You really should invest. Now.

By the time people get motivated to invest, it'll probably be at the height of FOMO fever.

A couple sits in their lounge room with a large piggy bank on the coffee table. They smile while the male partner feeds some money into the slot while the female partner looks on with an iPad style device in her hands as though they are budgeting.

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One of the great advances of capitalism (almost what defines capitalism, really) is the specialisation of labour.

I don't have to grow my own food, build my own house, make my own shoes, build my own car and fetch my own water, because some of you reading this do one of those things for me (and others do different things for you, in turn). I get to focus on other things that I'm better at, and so do you.

The virtuous circle of specialisation and exchange – first by barter, then by money – has unleashed an incredible amount of human potential (and saved me from living in a house that falls down, and wearing boots that fall apart!).

It has raised our living standards enormously, and allowed people who otherwise would have been subsistence farmers to discover medical marvels, to invent technological miracles and to provide incredibly valuable social benefits like health, education and emergency services.

It's worth remembering that, when people want to overthrow capitalism. Oh, it has its faults, for sure. And I've long argued that we should fix them, quickly and meaningfully. But if you're going to replace capitalism, you'll need to come up with a better solution (warts and all). Good luck.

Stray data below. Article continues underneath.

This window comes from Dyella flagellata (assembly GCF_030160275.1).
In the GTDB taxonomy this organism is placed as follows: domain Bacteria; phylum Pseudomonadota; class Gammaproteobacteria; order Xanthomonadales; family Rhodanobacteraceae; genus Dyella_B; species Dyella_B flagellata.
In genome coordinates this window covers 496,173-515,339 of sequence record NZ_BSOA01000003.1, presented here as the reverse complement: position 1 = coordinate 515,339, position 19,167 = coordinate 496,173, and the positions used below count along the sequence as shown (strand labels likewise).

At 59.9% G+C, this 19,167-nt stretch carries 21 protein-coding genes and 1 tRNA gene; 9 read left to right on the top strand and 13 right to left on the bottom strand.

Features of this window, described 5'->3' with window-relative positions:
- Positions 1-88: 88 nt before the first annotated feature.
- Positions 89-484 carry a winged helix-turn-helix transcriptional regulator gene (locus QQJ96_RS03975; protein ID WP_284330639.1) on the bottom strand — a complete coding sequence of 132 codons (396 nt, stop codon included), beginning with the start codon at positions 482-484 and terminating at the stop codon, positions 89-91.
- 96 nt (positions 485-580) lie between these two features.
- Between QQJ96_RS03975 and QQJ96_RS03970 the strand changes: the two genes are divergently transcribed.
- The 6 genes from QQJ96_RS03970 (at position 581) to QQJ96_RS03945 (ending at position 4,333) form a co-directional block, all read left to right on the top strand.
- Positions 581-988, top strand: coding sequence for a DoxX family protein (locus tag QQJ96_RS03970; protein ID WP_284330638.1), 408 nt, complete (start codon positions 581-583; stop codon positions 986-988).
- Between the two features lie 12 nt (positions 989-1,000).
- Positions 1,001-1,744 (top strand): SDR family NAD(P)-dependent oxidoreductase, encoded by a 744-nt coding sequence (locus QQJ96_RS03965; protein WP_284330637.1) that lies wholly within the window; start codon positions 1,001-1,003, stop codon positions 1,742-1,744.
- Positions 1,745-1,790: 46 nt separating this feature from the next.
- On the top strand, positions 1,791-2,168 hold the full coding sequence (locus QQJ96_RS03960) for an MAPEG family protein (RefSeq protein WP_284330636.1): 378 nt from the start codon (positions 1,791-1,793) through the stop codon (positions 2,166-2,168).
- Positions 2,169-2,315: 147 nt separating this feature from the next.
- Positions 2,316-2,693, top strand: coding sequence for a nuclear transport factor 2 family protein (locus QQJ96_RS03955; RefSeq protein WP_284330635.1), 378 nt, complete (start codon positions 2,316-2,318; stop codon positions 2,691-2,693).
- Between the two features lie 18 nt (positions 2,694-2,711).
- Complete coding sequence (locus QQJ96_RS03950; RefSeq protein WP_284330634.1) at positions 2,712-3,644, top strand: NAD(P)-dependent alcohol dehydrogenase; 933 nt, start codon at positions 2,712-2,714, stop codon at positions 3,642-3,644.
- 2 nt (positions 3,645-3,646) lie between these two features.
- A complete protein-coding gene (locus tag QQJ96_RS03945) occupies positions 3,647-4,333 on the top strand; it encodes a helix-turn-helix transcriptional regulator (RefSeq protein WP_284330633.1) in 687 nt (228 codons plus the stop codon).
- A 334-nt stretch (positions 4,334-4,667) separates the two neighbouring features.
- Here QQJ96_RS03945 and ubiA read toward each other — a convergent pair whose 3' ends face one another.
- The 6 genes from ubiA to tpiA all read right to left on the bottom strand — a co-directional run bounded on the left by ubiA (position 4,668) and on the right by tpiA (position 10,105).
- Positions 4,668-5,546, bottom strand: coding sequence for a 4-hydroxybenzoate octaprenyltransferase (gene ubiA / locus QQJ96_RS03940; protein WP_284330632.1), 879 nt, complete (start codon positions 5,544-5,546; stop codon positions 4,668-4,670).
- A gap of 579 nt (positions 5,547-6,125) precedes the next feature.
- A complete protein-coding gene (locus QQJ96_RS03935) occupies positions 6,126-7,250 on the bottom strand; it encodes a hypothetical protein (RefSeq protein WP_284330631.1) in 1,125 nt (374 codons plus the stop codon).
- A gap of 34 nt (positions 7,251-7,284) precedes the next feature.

But I raise all this for a very specific reason – as a marketer, I'm a great investor.

We have a fantastic marketing team here at The Motley Fool; something for which I'm very grateful, because I think we have a story (that of the power of long term investing) worth telling, and it deserves to be told as loudly and for as long as possible.

(No, we're not the only option when it comes to long term investing. There are others – good and bad – and you can do it without anyone, of course. But I'm proud of the decade-plus track record of Motley Fool Share Advisor, and we try really hard to not only give investment recommendations, but also to help our members learn to become better investors. So I'm glad the team is out there telling Australians about us!)

So… marketing isn't my forte.

But I'm going to try.

And not for our business (it's not as if our team were worried for their jobs, but they'll be happy I'm not messing with their messaging!).

Instead, I want to put my marketing hat on for investing in general.

Which, frankly, shouldn't need much effort or skill (thankfully!).

But it does need some attention.

See, it wasn't all that long ago – 2020 and 2021 in particular – when every woman and her dog seemed to be getting into investing.

There was a little extra money floating around (thanks to government stimulus and fewer opportunities to travel or hit the shops) and tech companies (in particular) were flying high.

Everyone, it seemed, was making money, and everyone wanted to be an investor.

And, yes, good old FOMO – the Fear Of Missing Out – was on everyone's minds.

And now?

Well, if the ASX was a physical exchange (it's not) you could shoot the proverbial cannon right down the middle of the trading floor and not hit anyone.

Frankly, as an investor, I can do without extra competition.

But as an investment advisor, and someone who wants more people to discover the incredible potential of sensible investing, it makes me sad.